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“UK’s Largest Fintech” Takes Top Prize For Most IT Outages

By Matthew Dove 

Having boldly claimed that they’re the “UK’s largest fintech” at Fintech Connect in December, Barclays can now add “UK’s glitchiest bank” to its list of designations.

In April last year, the FCA introduced rules which require banks to report details of any security or technical issues which affect their customers’ ability to access payment services.

In the following nine months, Barclays led the pack as it sheepishly assumed responsibility for 41 out of a total of 302 IT-related incidents. Whilst we’d expect nothing less than a market share in excess of 10% from the UK’s largest fintech, they can’t take all the plaudits.

The Award for Most Embarrassing IT Clanger goes to HSBC. Their systems ground to a spectacular halt on the very day in November that a Treasury select committee was discussing the prevalence of online banking foul-ups. The Biggest Whoopsie Award, on the other hand, goes the fine folks at TSB, who inconvenienced 1.9 million of their online customers following the bodged unveiling of their new IT infrastructure. Honourable mentions must also go to Lloyds, who reported 37 outages to payment services, Natwest, who managed 26, the Bank of Scotland and Halifax, who chipped in with 31 each.

In its acceptance speech for the banking equivalent of the Razzie Award for Worst Picture, Barclays said;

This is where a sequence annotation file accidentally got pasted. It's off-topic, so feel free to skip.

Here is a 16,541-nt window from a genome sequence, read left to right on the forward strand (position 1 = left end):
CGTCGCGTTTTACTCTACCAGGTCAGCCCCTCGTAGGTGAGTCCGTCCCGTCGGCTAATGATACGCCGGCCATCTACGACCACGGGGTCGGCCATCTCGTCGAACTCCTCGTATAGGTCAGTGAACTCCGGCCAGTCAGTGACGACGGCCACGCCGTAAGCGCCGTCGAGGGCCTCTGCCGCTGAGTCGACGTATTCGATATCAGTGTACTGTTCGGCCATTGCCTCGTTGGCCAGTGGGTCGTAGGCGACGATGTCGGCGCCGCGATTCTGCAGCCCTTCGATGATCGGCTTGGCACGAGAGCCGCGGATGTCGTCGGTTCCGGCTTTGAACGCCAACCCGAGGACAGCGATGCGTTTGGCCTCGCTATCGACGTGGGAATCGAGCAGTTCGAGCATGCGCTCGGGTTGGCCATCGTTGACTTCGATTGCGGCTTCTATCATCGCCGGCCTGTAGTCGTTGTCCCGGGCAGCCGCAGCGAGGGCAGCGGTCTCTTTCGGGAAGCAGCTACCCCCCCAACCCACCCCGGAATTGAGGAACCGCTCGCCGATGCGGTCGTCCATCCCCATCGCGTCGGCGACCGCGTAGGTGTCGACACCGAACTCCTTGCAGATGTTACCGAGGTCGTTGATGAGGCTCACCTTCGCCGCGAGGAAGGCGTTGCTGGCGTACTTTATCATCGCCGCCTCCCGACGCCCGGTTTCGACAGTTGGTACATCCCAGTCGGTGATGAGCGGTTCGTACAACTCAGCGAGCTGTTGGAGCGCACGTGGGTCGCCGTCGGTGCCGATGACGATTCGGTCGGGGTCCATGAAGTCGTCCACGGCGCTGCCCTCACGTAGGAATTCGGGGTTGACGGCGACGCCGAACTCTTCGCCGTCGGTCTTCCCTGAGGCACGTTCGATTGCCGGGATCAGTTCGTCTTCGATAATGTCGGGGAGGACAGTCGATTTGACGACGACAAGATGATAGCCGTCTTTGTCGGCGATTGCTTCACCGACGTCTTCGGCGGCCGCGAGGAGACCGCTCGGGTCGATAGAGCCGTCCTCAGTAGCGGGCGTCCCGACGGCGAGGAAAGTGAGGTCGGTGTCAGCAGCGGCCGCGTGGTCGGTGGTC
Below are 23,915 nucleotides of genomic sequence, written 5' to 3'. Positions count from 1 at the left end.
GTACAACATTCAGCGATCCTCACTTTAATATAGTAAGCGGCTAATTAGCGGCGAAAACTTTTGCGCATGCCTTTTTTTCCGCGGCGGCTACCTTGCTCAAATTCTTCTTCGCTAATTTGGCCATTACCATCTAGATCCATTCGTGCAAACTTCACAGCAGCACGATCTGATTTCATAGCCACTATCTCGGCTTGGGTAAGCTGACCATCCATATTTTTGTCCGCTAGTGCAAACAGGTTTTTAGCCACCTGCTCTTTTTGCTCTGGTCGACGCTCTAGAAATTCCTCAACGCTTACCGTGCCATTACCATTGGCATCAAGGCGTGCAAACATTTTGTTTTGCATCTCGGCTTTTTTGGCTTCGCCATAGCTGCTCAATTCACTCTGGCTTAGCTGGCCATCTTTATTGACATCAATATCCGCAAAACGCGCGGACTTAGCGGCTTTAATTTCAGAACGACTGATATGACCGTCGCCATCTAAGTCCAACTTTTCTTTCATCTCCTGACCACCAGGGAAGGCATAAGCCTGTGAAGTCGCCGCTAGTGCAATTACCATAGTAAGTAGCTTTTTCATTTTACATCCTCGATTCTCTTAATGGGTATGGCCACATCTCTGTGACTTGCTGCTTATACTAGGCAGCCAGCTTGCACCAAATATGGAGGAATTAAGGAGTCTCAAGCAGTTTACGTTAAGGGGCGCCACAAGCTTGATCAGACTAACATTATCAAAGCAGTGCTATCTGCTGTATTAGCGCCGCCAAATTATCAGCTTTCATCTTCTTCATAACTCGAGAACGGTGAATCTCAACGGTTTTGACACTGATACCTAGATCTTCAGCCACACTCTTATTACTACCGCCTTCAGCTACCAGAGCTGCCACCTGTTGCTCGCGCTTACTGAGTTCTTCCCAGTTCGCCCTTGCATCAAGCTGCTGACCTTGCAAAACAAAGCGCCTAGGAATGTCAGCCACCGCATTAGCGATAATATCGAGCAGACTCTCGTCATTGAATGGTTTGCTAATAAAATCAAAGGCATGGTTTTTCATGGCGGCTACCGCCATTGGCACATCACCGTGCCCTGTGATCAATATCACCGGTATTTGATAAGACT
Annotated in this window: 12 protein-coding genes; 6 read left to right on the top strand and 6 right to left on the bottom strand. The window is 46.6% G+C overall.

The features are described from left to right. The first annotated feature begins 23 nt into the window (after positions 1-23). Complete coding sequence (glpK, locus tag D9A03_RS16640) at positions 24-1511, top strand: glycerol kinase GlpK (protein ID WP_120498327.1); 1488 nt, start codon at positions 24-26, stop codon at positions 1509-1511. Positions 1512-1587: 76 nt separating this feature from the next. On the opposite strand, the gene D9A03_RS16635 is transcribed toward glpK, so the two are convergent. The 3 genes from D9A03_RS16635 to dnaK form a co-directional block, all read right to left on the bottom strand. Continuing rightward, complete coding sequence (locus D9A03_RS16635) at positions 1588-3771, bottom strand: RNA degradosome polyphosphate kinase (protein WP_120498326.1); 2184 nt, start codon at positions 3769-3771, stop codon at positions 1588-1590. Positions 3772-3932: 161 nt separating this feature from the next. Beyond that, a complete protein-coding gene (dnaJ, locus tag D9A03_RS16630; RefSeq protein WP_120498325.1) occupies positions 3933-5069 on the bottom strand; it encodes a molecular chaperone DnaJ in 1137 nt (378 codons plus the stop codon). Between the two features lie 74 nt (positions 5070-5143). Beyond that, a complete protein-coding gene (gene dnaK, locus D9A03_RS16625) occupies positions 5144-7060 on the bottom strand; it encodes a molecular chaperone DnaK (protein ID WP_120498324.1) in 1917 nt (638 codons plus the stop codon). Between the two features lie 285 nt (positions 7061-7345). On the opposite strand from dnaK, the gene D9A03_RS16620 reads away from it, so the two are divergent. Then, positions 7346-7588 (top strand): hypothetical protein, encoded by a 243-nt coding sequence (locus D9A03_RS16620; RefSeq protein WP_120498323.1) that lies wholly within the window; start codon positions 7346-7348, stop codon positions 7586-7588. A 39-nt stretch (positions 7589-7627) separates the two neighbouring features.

“We take IT resilience extremely seriously and we welcome transparency for our customers which is why we report every incident to the regulator, even minor glitches that have minimal impact on customers.”

The award for most embarrassing IT clanger goes to HSBC. Their systems ground to a spectacular halt on the very day in November that a Treasury select committee was discussing the prevalence of online banking foul-ups

Displaying an admirable level of sympathy, Peter Groucutt, managing director of Databarracks, had this to say in reaction;

“Barclays’ response might sound a little defensive, but it does highlight the limitation of how these incidents are reported. Are all outages equal? For example, does TSB’s prolonged outage from its systems upgrade count as just one incident? If so, that makes it difficult to compare performance between banks.”

Concluding on a note which had more than a whiff of shooting-the-messenger about it, Groucutt listed improvements he feels the FCA should consider making (well, I never!).

“The FCA has to strike the balance between the demands on the banks to produce this data and the value it adds. In future reporting our recommendation would be to add:

  • Length of outage – the duration of the incident.
  • Severity of issue – from minor degraded performance of systems causing delays to complete outages with systems unavailable.
  • Number of users/customers affected – to distinguish between incidents that only affect a small number of customers and major incidents that affect all (or a high proportion of) customers.

For the small amount of effort, it would take to produce this data, the benefit to consumers is high and it would be equally valuable for the FCA to keep track of IT outages for the industry. Lastly, we would also suggest reporting the cause of the issue, which could be taken from a small number of broad categories such as ‘cyber incident’, ‘systems upgrade’ or ‘human error’.”

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